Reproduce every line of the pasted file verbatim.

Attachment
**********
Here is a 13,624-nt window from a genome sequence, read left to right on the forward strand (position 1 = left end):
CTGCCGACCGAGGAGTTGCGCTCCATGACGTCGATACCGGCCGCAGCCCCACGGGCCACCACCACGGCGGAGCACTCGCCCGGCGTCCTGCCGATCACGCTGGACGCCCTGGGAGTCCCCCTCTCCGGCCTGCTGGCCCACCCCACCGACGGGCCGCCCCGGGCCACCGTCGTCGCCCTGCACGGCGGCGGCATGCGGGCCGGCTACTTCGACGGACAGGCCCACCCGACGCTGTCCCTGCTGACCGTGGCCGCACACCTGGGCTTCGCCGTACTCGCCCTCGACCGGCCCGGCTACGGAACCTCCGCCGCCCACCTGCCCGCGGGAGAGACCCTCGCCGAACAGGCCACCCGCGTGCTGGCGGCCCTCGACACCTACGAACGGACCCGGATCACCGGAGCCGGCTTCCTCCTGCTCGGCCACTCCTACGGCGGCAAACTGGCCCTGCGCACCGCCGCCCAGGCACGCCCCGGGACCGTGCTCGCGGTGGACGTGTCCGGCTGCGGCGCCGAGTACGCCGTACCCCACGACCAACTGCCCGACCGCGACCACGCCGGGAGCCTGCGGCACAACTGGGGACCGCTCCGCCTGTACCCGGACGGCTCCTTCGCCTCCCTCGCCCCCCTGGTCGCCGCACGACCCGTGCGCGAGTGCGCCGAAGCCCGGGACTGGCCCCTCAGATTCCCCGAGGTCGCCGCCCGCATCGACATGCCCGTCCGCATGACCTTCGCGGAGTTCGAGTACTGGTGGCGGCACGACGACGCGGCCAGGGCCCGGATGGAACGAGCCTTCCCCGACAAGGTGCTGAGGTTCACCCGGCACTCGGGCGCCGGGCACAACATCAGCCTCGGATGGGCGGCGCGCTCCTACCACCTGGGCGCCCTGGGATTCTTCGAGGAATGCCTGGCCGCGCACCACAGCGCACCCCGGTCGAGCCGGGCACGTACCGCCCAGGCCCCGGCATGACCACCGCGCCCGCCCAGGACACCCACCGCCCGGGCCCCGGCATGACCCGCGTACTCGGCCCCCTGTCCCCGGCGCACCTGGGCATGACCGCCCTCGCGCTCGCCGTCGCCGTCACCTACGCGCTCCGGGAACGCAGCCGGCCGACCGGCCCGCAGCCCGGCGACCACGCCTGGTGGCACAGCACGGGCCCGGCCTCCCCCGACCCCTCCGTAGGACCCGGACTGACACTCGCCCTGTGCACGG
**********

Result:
Here is a 13,624-nt window from a genome sequence, read left to right on the forward strand (position 1 = left end):
CTGCCGACCGAGGAGTTGCGCTCCATGACGTCGATACCGGCCGCAGCCCCACGGGCCACCACCACGGCGGAGCACTCGCCCGGCGTCCTGCCGATCACGCTGGACGCCCTGGGAGTCCCCCTCTCCGGCCTGCTGGCCCACCCCACCGACGGGCCGCCCCGGGCCACCGTCGTCGCCCTGCACGGCGGCGGCATGCGGGCCGGCTACTTCGACGGACAGGCCCACCCGACGCTGTCCCTGCTGACCGTGGCCGCACACCTGGGCTTCGCCGTACTCGCCCTCGACCGGCCCGGCTACGGAACCTCCGCCGCCCACCTGCCCGCGGGAGAGACCCTCGCCGAACAGGCCACCCGCGTGCTGGCGGCCCTCGACACCTACGAACGGACCCGGATCACCGGAGCCGGCTTCCTCCTGCTCGGCCACTCCTACGGCGGCAAACTGGCCCTGCGCACCGCCGCCCAGGCACGCCCCGGGACCGTGCTCGCGGTGGACGTGTCCGGCTGCGGCGCCGAGTACGCCGTACCCCACGACCAACTGCCCGACCGCGACCACGCCGGGAGCCTGCGGCACAACTGGGGACCGCTCCGCCTGTACCCGGACGGCTCCTTCGCCTCCCTCGCCCCCCTGGTCGCCGCACGACCCGTGCGCGAGTGCGCCGAAGCCCGGGACTGGCCCCTCAGATTCCCCGAGGTCGCCGCCCGCATCGACATGCCCGTCCGCATGACCTTCGCGGAGTTCGAGTACTGGTGGCGGCACGACGACGCGGCCAGGGCCCGGATGGAACGAGCCTTCCCCGACAAGGTGCTGAGGTTCACCCGGCACTCGGGCGCCGGGCACAACATCAGCCTCGGATGGGCGGCGCGCTCCTACCACCTGGGCGCCCTGGGATTCTTCGAGGAATGCCTGGCCGCGCACCACAGCGCACCCCGGTCGAGCCGGGCACGTACCGCCCAGGCCCCGGCATGACCACCGCGCCCGCCCAGGACACCCACCGCCCGGGCCCCGGCATGACCCGCGTACTCGGCCCCCTGTCCCCGGCGCACCTGGGCATGACCGCCCTCGCGCTCGCCGTCGCCGTCACCTACGCGCTCCGGGAACGCAGCCGGCCGACCGGCCCGCAGCCCGGCGACCACGCCTGGTGGCACAGCACGGGCCCGGCCTCCCCCGACCCCTCCGTAGGACCCGGACTGACACTCGCCCTGTGCACGG